Peak District green lane access limit prompts dispute
Possible restrictions on off-road vehicles in the Peak District have led to protests from campaigners.
The park authority is considering whether traffic should be banned on some of its unsurfaced roads on Long Causeway and Roych Clough.
Concern focuses on damage to the lanes and disruption to walkers and animals.
But the Trail Riders Fellowship said they feared this would lead to a total ban on vehicles in the park which they feel should be open to all.
The fellowship has organised go-slow protests on main roads to illustrate how they drive in the park.
Richard Simpson, from the group, said: "These are not access roads, they are for recreational use. We enjoy the countryside by riding carefully and responsibly on the green lanes.
"In Derbyshire there are 9,560 rights of way, 21 of these are open to all traffic and they want to take two away. That is not right or proportionate."
Patricia Stubbs, who is from the Peak District Green Lanes Alliance, which campaigns to limit vehicle access, said the lanes were taking a "tremendous hammering".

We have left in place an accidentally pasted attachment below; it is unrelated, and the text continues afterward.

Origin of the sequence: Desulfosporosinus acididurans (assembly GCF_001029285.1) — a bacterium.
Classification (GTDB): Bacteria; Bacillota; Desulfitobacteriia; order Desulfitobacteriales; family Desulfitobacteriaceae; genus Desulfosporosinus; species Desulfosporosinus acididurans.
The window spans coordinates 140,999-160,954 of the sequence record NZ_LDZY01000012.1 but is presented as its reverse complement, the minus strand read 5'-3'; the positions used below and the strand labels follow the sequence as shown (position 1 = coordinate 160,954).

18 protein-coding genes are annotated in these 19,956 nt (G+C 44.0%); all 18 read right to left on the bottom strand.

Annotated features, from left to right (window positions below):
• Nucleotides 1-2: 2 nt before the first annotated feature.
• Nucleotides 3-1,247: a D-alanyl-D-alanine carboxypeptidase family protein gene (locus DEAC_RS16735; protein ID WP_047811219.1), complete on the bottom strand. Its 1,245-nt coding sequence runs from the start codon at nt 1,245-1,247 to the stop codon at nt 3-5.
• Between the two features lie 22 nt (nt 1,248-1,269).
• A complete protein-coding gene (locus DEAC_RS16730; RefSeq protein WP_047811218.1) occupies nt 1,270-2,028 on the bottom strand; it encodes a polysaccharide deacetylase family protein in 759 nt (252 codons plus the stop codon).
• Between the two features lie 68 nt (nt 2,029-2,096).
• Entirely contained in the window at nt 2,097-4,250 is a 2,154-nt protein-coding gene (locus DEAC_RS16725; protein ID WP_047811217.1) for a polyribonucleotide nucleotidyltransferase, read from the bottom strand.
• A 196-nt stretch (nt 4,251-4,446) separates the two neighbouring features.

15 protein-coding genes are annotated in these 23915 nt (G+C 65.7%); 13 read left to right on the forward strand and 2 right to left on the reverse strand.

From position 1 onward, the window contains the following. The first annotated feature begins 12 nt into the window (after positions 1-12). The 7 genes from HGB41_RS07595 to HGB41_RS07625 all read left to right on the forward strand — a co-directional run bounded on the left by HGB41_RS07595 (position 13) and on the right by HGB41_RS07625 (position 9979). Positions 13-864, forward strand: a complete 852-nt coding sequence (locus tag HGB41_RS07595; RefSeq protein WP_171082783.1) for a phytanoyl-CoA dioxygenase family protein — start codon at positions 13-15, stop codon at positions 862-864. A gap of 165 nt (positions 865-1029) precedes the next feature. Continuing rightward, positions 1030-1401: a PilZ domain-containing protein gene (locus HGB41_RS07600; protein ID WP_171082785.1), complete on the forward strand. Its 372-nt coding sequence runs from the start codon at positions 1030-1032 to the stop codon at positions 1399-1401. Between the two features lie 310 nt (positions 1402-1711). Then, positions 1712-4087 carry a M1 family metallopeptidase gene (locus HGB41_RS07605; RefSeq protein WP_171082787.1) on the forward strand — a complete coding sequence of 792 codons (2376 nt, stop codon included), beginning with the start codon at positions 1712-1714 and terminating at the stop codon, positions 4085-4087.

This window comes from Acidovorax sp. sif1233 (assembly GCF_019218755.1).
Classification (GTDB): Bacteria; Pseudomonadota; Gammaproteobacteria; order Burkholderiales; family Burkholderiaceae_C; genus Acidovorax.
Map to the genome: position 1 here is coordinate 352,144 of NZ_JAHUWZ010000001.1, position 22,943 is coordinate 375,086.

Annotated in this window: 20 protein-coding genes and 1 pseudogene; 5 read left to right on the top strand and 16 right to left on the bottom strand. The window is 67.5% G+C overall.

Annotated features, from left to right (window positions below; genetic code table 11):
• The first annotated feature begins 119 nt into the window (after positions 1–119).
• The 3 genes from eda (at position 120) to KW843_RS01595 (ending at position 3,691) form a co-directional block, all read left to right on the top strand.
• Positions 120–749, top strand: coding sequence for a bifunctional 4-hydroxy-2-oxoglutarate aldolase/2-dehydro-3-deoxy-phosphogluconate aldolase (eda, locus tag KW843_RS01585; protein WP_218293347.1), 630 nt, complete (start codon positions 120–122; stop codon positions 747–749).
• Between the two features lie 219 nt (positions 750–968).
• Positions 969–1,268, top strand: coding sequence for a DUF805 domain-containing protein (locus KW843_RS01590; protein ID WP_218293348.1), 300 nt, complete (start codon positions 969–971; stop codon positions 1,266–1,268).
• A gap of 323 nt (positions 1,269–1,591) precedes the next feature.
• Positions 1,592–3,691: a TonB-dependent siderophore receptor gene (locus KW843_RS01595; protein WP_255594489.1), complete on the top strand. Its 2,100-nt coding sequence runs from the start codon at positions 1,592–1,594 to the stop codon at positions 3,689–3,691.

She said: "Off-roading is increasingly popular and throughout the Peak District there are really severe problems of erosion of these green lanes and other people, horse riders and walkers being put at serious risk.
"It's not the case that all trail riders drive responsibly - a lot of residents in the area feel themselves driven off these lanes."
In March, the authority announced it would monitor 27 unsurfaced roads in the national park for use by 4x4s and off-road bikes.
Then, in June, it consulted statutory bodies on possible limits.
Another public consultation would begin shortly and all interested parties would be kept informed, a park spokesman said.
The park, which attracts more than 10 million visitors a year, has land located in Derbyshire, Staffordshire, West Yorkshire, Cheshire and South Yorkshire.